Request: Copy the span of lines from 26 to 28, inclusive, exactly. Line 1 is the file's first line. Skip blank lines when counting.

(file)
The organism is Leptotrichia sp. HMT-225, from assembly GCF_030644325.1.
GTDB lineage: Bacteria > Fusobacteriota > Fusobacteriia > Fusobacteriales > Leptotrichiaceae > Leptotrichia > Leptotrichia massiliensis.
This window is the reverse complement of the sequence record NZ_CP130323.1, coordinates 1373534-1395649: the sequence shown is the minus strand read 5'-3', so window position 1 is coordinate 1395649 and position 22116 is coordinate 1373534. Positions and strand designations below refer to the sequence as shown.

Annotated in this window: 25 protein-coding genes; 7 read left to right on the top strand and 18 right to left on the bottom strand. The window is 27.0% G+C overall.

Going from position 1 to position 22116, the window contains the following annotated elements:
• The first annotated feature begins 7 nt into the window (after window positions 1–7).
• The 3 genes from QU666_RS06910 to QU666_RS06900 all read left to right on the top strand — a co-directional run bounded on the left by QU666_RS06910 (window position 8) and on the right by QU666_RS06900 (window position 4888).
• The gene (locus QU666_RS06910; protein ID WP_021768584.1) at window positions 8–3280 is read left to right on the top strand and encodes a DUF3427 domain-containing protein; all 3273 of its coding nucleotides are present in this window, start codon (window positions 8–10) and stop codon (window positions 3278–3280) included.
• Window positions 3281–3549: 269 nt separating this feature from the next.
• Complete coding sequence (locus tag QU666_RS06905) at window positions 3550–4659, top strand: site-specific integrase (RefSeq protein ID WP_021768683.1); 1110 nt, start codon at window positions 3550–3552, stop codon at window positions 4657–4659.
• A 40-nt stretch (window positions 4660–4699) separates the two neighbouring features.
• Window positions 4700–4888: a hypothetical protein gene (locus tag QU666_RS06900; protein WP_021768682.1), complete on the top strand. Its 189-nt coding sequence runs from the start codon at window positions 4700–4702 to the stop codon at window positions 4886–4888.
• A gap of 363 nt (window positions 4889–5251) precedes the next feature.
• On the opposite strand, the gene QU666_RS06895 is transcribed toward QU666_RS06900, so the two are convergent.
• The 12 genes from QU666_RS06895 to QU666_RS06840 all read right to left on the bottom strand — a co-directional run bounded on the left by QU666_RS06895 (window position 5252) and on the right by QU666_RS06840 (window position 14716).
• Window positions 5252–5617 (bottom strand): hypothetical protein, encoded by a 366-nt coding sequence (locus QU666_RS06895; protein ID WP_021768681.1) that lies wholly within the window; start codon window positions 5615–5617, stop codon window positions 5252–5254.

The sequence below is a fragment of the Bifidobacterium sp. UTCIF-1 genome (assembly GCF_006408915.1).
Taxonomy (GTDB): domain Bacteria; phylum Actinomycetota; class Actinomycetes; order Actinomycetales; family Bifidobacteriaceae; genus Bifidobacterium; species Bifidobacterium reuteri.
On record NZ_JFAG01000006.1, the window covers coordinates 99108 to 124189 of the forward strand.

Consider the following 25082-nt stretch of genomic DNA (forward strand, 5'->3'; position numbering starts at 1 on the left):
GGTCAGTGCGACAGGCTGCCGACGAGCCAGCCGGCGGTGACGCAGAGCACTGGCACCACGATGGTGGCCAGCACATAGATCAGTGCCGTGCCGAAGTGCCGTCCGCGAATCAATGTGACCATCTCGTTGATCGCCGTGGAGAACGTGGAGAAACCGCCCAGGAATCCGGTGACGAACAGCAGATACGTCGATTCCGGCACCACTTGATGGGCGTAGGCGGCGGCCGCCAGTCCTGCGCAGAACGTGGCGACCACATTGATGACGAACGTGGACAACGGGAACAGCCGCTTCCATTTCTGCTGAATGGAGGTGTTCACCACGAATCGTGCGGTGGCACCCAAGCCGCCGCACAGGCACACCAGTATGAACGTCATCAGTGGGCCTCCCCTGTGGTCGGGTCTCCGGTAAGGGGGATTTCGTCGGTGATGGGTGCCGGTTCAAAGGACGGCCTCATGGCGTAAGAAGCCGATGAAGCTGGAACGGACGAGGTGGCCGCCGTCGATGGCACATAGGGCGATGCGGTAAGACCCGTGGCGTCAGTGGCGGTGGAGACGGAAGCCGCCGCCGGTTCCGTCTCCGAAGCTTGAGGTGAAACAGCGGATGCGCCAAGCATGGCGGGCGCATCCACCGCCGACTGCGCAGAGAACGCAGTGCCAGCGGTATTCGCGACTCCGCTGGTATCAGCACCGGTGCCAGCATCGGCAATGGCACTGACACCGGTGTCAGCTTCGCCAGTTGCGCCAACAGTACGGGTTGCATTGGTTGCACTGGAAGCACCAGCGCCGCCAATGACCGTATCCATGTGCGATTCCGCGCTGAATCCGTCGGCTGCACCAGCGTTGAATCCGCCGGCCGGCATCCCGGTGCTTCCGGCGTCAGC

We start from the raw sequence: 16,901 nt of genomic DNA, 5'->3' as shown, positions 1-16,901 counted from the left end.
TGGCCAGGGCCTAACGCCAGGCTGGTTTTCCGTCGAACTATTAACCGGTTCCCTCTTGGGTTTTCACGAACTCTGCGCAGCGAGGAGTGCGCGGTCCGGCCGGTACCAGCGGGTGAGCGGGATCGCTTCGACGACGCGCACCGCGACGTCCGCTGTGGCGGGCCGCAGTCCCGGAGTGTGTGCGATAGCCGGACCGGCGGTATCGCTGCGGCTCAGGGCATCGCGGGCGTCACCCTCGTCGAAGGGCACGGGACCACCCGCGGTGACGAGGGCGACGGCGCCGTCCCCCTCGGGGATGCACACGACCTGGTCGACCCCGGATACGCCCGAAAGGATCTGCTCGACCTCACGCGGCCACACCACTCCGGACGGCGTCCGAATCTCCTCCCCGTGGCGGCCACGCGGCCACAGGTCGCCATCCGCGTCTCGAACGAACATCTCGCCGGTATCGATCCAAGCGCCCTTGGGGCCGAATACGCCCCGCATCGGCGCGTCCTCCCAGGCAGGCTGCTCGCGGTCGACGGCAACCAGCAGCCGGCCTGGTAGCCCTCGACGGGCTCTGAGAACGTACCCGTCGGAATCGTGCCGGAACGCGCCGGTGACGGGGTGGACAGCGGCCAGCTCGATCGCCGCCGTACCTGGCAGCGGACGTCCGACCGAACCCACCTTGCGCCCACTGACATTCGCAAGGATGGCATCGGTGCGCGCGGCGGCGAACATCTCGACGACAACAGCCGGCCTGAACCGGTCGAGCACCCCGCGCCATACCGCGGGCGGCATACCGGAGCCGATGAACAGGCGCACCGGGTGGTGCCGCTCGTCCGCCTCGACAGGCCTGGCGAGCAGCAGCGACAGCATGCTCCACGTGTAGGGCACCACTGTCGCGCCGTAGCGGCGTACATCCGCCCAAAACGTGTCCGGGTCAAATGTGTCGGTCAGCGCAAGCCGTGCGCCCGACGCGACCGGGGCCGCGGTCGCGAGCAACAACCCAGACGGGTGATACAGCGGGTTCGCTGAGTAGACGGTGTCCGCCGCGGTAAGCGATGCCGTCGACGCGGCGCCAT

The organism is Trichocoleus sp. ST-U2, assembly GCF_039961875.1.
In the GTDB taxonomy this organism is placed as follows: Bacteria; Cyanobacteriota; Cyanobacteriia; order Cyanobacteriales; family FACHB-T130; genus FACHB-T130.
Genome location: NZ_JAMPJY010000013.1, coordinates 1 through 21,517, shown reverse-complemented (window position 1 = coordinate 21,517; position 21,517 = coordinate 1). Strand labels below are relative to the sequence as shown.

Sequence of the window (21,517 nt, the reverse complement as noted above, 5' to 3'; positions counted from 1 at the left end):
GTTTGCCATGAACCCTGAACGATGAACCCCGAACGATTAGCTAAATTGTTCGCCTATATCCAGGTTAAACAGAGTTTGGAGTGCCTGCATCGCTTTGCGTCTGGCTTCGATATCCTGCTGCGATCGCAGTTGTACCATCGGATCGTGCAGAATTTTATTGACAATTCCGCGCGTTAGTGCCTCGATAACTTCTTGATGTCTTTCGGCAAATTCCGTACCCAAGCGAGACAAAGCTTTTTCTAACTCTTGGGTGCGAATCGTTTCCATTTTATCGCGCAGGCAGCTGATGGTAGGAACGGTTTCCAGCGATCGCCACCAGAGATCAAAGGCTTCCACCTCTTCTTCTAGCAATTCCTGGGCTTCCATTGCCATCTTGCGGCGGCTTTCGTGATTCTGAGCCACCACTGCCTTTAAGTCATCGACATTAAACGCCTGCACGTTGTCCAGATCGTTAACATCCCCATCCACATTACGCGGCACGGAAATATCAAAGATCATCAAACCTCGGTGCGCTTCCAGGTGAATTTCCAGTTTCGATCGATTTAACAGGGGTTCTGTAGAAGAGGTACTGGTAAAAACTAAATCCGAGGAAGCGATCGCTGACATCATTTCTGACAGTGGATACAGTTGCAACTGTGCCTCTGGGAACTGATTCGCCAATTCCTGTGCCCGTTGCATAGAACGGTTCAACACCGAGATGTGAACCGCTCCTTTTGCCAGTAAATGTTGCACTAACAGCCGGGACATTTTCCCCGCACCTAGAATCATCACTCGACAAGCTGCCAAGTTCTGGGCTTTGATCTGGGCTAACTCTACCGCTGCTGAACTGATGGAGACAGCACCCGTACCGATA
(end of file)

Genome location: NZ_JAMPJY010000013.1, coordinates 1 through 21,517, shown reverse-complemented (window position 1 = coordinate 21,517; position 21,517 = coordinate 1). Strand labels below are relative to the sequence as shown.

Sequence of the window (21,517 nt, the reverse complement as noted above, 5' to 3'; positions counted from 1 at the left end):
GTTTGCCATGAACCCTGAACGATGAACCCCGAACGATTAGCTAAATTGTTCGCCTATATCCAGGTTAAACAGAGTTTGGAGTGCCTGCATCGCTTTGCGTCTGGCTTCGATATCCTGCTGCGATCGCAGTTGTACCATCGGATCGTGCAGAATTTTATTGACAATTCCGCGCGTTAGTGCCTCGATAACTTCTTGATGTCTTTCGGCAAATTCCGTACCCAAGCGAGACAAAGCTTTTTCTAACTCTTGGGTGCGAATCGTTTCCATTTTATCGCGCAGGCAGCTGATGGTAGGAACGGTTTCCAGCGATCGCCACCAGAGATCAAAGGCTTCCACCTCTTCTTCTAGCAATTCCTGGGCTTCCATTGCCATCTTGCGGCGGCTTTCGTGATTCTGAGCCACCACTGCCTTTAAGTCATCGACATTAAACGCCTGCACGTTGTCCAGATCGTTAACATCCCCATCCACATTACGCGGCACGGAAATATCAAAGATCATCAAACCTCGGTGCGCTTCCAGGTGAATTTCCAGTTTCGATCGATTTAACAGGGGTTCTGTAGAAGAGGTACTGGTAAAAACTAAATCCGAGGAAGCGATCGCTGACATCATTTCTGACAGTGGATACAGTTGCAACTGTGCCTCTGGGAACTGATTCGCCAATTCCTGTGCCCGTTGCATAGAACGGTTCAACACCGAGATGTGAACCGCTCCTTTTGCCAGTAAATGTTGCACTAACAGCCGGGACATTTTCCCCGCACCTAGAATCATCACTCGACAAGCTGCCAAGTTCTGGGCTTTGATCTGGGCTAACTCTACCGCTGCTGAACTGATGGAGACAGCACCCGTACCGATA